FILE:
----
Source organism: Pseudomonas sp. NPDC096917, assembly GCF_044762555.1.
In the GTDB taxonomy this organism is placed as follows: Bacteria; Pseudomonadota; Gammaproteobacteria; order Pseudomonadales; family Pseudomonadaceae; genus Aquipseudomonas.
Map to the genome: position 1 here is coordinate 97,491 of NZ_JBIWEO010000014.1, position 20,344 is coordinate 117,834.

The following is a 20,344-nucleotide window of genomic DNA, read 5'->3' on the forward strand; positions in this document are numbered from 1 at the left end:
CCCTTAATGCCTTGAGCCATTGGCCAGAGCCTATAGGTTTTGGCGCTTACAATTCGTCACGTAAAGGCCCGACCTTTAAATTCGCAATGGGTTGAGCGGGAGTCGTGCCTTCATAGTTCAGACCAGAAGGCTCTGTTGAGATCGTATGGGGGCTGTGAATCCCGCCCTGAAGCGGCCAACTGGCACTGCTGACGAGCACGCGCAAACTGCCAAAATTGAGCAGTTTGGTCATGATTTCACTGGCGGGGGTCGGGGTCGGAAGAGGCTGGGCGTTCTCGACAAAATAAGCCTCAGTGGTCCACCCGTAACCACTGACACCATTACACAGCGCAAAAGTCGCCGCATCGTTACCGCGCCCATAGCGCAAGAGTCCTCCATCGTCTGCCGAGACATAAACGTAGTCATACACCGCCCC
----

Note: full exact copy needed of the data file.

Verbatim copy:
Source organism: Pseudomonas sp. NPDC096917, assembly GCF_044762555.1.
In the GTDB taxonomy this organism is placed as follows: Bacteria; Pseudomonadota; Gammaproteobacteria; order Pseudomonadales; family Pseudomonadaceae; genus Aquipseudomonas.
Map to the genome: position 1 here is coordinate 97,491 of NZ_JBIWEO010000014.1, position 20,344 is coordinate 117,834.

The following is a 20,344-nucleotide window of genomic DNA, read 5'->3' on the forward strand; positions in this document are numbered from 1 at the left end:
CCCTTAATGCCTTGAGCCATTGGCCAGAGCCTATAGGTTTTGGCGCTTACAATTCGTCACGTAAAGGCCCGACCTTTAAATTCGCAATGGGTTGAGCGGGAGTCGTGCCTTCATAGTTCAGACCAGAAGGCTCTGTTGAGATCGTATGGGGGCTGTGAATCCCGCCCTGAAGCGGCCAACTGGCACTGCTGACGAGCACGCGCAAACTGCCAAAATTGAGCAGTTTGGTCATGATTTCACTGGCGGGGGTCGGGGTCGGAAGAGGCTGGGCGTTCTCGACAAAATAAGCCTCAGTGGTCCACCCGTAACCACTGACACCATTACACAGCGCAAAAGTCGCCGCATCGTTACCGCGCCCATAGCGCAAGAGTCCTCCATCGTCTGCCGAGACATAAACGTAGTCATACACCGCCCC